Low-density lipoprotein (LDL) is the “bad” cholesterol that most of us have heard about. While elevated LDL is a risk factor for heart attack, LDL alone is not a good predictor of an individual’s risk. Because of this problem, more-sensitive cholesterol tests have been developed which look at cholesterol particle size, number, and density. Although cholesterol abnormalities contribute to atherosclerosis there is really more to the story. For example, LDL particle number is the more important risk indicator.
An issue that feeds the cholesterol controversy is the fact that LDL levels in populations both with and without CAD significantly overlap. In the Framingham Heart Study, for instance, 80 percent of heart attack patients had cholesterol levels similar to those who did not experience a heart attack; and 50 percent of the heart attack victims had normal cholesterol (Castelli, 1996).
Low-density lipoprotein cholesterol (LDL) is a major contributor to CAD, but not the only cause. Risk of getting CAD can be reduced by approximately 20% to 40% if you can get your LDL down to optimal range. This sounds good until your realize that we still have 60% to 80% available for further risk reduction. This is where the benefits of raising HDL come in. Cardiac risk is thought to drop by two to three percent for each 1 mg/dL increase in HDL.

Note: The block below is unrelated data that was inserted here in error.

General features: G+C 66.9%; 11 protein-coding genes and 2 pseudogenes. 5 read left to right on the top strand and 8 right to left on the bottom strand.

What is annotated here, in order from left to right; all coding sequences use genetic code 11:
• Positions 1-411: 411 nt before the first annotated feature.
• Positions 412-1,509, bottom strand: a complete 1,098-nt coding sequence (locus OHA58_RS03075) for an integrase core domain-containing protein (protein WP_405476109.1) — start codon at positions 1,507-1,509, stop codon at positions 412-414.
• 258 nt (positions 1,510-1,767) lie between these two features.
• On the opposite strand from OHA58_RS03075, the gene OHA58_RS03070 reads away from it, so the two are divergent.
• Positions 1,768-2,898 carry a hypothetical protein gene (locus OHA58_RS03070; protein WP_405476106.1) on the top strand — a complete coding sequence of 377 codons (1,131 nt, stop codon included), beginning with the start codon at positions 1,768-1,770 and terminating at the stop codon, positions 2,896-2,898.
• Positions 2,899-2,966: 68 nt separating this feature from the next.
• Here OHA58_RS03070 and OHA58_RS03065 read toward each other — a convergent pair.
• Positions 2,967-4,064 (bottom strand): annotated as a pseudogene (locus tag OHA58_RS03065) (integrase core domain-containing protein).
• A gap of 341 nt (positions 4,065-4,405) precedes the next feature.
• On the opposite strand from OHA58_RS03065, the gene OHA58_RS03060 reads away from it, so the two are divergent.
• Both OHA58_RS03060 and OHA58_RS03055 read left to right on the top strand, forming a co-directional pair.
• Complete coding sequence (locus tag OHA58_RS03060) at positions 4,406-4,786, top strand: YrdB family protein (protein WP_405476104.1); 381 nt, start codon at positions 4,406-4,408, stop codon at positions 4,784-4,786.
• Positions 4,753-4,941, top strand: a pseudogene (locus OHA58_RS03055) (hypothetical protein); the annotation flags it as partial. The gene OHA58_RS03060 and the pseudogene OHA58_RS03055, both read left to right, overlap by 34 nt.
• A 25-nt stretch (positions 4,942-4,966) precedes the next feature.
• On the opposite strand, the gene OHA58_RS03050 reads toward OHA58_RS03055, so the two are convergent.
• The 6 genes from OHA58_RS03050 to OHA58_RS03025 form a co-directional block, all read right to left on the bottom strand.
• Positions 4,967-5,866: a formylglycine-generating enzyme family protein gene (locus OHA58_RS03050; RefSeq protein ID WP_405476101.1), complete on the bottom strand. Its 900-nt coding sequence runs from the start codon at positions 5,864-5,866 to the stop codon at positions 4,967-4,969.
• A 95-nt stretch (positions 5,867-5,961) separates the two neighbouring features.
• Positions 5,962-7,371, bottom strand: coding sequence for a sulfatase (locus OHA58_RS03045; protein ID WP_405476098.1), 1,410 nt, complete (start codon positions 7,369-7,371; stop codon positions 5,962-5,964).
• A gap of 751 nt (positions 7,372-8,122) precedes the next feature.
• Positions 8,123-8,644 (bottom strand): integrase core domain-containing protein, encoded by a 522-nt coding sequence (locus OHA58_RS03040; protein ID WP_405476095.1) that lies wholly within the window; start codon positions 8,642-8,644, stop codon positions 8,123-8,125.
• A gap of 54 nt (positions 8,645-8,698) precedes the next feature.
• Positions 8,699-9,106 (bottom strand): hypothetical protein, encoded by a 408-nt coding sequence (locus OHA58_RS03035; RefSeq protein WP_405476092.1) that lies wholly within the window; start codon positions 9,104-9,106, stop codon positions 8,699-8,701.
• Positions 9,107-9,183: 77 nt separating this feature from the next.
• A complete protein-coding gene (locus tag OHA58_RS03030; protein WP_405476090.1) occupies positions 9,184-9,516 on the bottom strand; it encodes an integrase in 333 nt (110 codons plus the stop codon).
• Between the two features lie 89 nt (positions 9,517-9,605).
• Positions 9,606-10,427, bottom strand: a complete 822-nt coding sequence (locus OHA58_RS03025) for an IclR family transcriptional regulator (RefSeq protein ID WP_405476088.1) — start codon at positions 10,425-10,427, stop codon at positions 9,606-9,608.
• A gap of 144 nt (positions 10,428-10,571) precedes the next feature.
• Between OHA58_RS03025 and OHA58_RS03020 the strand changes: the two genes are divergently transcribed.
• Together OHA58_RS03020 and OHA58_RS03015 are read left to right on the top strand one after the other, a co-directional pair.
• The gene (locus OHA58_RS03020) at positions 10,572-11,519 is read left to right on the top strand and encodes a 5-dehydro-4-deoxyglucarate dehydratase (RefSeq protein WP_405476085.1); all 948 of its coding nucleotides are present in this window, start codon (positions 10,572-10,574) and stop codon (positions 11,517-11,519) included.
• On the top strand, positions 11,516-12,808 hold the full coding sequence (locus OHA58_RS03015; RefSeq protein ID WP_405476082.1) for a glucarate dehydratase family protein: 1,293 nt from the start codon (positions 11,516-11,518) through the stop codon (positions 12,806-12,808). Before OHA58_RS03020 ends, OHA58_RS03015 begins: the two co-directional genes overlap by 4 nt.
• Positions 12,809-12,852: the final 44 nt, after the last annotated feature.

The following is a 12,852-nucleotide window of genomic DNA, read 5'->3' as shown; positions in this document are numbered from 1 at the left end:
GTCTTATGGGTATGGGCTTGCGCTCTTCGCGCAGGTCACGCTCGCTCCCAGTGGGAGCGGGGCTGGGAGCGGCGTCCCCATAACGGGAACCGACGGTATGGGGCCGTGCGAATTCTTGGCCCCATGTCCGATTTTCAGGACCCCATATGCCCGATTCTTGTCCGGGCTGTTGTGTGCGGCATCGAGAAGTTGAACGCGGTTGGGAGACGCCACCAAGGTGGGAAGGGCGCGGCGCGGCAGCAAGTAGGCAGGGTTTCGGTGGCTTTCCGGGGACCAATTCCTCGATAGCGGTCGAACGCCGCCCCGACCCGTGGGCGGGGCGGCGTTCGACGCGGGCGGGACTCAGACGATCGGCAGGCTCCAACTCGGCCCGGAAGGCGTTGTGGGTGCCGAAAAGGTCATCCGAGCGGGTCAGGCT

High density lipoprotein (HDL) is the “good” cholesterol. It’s considered good because it facilitates reverse cholesterol transport (RCT). Low HDL cholesterol is an important risk factor for CAD. Anyone with atherosclerosis should be interested in RCT, which means taking cholesterol away from where you don’t want it and metabolizing it. HDL helps remove cholesterol from arteries in the early stages of disease and from established atherosclerotic plaque. This is why having low HDL is a risk factor and also why raising HDL to as high a level as possible helps reverse plaque! The importance of raising HDL cannot be overstated, but is often understated in conventional medicine. Data shows that raising HDL gets similar or even better results than lowering LDL.